By Rex C. Curry for the NYT
Mary Pyland, 92, of Abilene, eating fried chicken. Rock those nails, Mami.For others, eating well is a way to keep traditions alive. Mary Pyland, 92, of Abilene, Tex., was raised on a ranch. “We had a fried chicken dinner every Sunday,” said Ms. Pyland, who ran a cosmetics store until she was 84. “I lost my husband 16 years ago, and I try to keep up everything we always did. Honey, I just had fried chicken with cream gravy and biscuits and mashed potatoes for dinner last night. And I made a caramel pie that was just about the best thing you ever put your lips around.”
One trope that comes up often in conversations with older gourmands is that eating what they want is, at their age, a right or privilege. For some of these privileged or righteous folks, it’s a question of not curbing one’s impulses.
Larry Garfield, 95, of Key Biscayne, Fla., worked in the carpet industry until he was 83. Asked why he recently ate a rare calf’s liver with mashed potatoes at Joe Allen’s restaurant in Miami Beach (even though he shouldn’t have, given his diabetes), Mr. Garfield said: “You ever walked down the street and seen a pretty girl and thought, ‘Mm! That’s for me!’? Well, I looked at the menu and thought, ‘Mm! That’s for me!’ ”
For other righteous or privileged folk, eating is a reward. Barbara Hillary, who reached the South Pole in January at age 79, making her the first African-American woman on record to stand on both poles, said she ate too much milk chocolate during the trip. “If I had frozen to death down there, wouldn’t it be sad if I’d gone to hell without getting what I want?” she said.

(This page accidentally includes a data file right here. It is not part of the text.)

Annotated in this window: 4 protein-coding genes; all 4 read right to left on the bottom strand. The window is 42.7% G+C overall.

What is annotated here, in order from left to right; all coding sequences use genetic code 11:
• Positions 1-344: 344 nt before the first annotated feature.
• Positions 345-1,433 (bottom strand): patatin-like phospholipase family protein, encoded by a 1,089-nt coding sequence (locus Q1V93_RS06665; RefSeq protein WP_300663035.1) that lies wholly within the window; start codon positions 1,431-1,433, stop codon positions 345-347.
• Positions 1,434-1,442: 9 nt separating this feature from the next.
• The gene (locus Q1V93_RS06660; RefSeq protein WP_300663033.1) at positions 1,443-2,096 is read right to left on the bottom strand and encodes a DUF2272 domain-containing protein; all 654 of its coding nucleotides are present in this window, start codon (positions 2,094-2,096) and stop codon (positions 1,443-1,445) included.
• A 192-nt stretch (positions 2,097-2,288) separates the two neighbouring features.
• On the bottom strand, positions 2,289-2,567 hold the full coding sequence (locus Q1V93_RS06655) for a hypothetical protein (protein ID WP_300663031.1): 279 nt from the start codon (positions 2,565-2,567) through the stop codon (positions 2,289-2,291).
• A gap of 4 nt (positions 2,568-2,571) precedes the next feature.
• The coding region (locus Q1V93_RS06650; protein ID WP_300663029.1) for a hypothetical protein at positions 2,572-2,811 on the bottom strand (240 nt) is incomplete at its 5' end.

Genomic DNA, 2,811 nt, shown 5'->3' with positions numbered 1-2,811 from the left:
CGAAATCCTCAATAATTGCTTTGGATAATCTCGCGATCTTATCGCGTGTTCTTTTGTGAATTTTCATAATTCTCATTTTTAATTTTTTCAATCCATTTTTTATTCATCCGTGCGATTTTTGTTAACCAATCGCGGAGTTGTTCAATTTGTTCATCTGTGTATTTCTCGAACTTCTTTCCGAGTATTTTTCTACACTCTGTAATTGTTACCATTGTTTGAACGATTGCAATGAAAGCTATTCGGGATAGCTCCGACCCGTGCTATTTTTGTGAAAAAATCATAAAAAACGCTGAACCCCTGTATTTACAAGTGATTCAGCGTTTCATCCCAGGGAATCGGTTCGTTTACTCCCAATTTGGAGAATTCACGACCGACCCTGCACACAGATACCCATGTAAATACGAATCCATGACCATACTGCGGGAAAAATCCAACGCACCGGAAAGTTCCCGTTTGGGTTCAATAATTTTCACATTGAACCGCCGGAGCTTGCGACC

In some cases, this same right or privilege seems to stem from having lived an exalted life. Nancy Cardozo and Aileen Ward met at Isadora Duncan’s school on Nantucket when they were 14. Ms. Cardozo said: “We did Duncan dancing. We flitted on the grass in little Greek dresses.”
Both went on to lead vivid lives. Ms. Cardozo wrote fiction and poetry for the New Yorker in the 1940s and ’50s; Ms. Ward won the National Book Award in 1964 for her biography of Keats, and used to car-pool with Vladimir Nabokov when she taught at Wellesley.
Now, despite some technical difficulties (“There are chewing problems,” Ms. Cardozo said. “That doesn’t sound very attractive, does it?”), they eat luxuriant foods, albeit in small portions. “It feels like entitlement,” Ms. Cardozo explained. “We deserve it because it’s the way we’ve always lived, and we don’t want to change.”http://www.nytimes.com/2011/03/02/dining/02Elder.html?scp=1&sq=abilene&st=cse
Food and foodies, the monetization by doctors of diet regimes, Obama pushing his basically anorectic ways, the Bourdain/Pollan-inspired snuff film porn aesthetic
of off-the-grid butchers, are getting intolerable
; I cite again the recent no-shit-Sherlock discovery in Arizona that treating Alzheimer's patients like adult humans
-- with bacon, chocolate, bourbon, perfume and dollies if that's what floats their boat -- as a paradigm changing concept.
Noah Berger for The New York Times
Bobby Seale, 75, Black Panther, eating bobbycue. It's baaaaaaaaaaaaad for you, Suzy Creamcheese.
Bobby Seale, bound and gagged in court, Chicago 7 Trial, 1969.